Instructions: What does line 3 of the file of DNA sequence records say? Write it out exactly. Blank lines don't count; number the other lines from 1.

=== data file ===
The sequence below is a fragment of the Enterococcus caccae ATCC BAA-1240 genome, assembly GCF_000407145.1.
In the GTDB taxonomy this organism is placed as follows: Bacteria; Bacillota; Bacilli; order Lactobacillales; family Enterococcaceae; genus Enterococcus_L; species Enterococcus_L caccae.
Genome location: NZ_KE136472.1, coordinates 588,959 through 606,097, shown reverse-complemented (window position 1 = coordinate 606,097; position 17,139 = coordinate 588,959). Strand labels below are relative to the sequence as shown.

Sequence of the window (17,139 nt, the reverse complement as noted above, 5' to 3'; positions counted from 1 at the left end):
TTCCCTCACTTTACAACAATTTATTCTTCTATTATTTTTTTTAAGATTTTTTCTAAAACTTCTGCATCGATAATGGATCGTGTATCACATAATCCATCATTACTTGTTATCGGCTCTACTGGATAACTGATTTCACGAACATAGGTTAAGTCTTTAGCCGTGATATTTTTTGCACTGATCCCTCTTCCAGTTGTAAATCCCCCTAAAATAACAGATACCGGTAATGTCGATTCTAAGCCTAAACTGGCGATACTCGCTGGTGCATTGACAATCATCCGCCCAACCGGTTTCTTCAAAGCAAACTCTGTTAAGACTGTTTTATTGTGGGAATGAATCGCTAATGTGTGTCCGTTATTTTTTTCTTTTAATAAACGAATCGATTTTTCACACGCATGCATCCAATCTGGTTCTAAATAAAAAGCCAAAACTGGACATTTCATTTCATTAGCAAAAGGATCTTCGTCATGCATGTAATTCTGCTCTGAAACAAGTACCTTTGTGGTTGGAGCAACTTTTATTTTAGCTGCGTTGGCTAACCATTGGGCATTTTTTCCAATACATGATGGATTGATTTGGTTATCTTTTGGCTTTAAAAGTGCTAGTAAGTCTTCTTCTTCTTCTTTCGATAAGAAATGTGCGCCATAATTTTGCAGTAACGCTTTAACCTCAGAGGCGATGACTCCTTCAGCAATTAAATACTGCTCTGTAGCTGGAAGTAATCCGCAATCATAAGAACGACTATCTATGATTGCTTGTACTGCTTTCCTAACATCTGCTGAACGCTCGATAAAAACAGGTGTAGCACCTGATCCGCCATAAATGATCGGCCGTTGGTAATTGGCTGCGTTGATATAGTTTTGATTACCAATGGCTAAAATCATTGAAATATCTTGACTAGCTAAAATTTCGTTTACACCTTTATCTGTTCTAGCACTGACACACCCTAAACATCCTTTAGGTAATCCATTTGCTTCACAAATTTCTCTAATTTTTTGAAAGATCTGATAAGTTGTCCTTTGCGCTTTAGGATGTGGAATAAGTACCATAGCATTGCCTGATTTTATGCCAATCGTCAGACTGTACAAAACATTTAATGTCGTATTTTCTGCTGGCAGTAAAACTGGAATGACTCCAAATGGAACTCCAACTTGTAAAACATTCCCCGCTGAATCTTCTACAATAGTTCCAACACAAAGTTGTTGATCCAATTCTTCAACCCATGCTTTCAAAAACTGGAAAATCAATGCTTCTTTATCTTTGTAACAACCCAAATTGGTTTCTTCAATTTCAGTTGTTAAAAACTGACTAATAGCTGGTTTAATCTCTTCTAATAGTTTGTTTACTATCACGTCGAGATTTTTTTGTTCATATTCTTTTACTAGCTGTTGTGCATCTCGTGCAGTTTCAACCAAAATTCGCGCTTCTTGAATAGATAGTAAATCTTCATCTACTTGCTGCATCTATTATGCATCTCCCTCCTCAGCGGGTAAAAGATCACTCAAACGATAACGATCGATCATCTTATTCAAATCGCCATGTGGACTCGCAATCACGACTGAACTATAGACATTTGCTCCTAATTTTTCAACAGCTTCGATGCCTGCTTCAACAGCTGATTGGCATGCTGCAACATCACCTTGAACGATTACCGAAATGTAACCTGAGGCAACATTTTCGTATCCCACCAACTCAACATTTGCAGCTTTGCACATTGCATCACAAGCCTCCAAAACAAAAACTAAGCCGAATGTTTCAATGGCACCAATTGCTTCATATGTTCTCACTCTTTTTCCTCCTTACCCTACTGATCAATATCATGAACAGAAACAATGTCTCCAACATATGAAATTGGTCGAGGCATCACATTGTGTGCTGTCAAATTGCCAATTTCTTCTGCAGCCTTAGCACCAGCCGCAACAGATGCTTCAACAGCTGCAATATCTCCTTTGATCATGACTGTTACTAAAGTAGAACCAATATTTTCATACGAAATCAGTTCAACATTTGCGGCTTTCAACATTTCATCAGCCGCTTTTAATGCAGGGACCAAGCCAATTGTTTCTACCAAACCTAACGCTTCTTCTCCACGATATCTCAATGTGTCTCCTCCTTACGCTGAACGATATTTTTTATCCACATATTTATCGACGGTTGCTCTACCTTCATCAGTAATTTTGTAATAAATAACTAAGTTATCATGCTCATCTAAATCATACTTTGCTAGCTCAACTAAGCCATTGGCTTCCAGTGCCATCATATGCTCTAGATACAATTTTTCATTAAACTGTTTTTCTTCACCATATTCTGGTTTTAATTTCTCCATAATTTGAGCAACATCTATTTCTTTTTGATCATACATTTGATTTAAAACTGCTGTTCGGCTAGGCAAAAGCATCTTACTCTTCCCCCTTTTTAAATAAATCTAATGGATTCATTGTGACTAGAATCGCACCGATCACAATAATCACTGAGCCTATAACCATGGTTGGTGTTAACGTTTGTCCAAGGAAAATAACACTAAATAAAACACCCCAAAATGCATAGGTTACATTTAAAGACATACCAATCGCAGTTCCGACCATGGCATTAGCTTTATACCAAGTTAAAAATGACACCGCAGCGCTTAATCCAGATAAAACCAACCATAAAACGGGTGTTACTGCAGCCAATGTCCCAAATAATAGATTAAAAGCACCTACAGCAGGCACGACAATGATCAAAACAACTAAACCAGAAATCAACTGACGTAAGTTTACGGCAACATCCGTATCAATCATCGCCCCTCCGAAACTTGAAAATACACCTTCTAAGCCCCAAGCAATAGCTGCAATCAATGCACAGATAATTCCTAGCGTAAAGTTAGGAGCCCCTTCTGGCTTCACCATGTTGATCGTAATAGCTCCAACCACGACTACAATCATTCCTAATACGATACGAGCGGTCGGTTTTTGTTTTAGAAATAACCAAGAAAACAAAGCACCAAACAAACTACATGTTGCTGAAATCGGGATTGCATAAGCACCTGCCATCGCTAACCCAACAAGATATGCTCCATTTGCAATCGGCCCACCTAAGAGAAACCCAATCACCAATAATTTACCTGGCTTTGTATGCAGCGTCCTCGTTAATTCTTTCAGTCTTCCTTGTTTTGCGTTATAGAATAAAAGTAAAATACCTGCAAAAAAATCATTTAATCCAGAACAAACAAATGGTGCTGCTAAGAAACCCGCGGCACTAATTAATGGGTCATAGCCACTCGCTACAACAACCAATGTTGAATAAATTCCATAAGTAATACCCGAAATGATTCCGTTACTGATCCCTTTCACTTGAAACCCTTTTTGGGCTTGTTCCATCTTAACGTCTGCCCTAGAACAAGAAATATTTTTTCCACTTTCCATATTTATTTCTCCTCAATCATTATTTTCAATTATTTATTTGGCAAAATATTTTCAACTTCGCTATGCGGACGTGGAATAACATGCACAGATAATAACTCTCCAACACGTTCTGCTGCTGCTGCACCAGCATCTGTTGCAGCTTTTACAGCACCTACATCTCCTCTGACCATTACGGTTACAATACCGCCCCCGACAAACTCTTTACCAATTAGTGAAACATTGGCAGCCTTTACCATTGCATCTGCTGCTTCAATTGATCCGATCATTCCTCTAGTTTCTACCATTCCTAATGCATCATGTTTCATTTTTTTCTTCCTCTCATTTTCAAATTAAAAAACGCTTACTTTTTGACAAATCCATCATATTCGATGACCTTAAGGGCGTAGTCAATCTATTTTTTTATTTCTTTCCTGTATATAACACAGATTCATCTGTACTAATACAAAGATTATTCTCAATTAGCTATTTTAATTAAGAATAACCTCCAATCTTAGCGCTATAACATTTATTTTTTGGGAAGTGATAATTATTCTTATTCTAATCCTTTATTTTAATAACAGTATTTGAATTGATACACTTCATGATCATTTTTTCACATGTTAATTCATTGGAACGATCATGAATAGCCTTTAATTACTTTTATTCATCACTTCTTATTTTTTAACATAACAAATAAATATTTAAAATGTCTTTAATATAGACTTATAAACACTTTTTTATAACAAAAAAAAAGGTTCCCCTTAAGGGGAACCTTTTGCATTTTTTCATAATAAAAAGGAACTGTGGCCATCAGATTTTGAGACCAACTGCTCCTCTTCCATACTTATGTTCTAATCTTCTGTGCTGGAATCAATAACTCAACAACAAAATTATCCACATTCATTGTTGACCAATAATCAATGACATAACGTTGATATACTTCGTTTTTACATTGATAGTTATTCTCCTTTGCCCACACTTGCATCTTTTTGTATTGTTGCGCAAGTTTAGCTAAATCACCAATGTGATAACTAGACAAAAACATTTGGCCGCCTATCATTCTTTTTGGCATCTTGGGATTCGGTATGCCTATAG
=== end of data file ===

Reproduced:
Genome location: NZ_KE136472.1, coordinates 588,959 through 606,097, shown reverse-complemented (window position 1 = coordinate 606,097; position 17,139 = coordinate 588,959). Strand labels below are relative to the sequence as shown.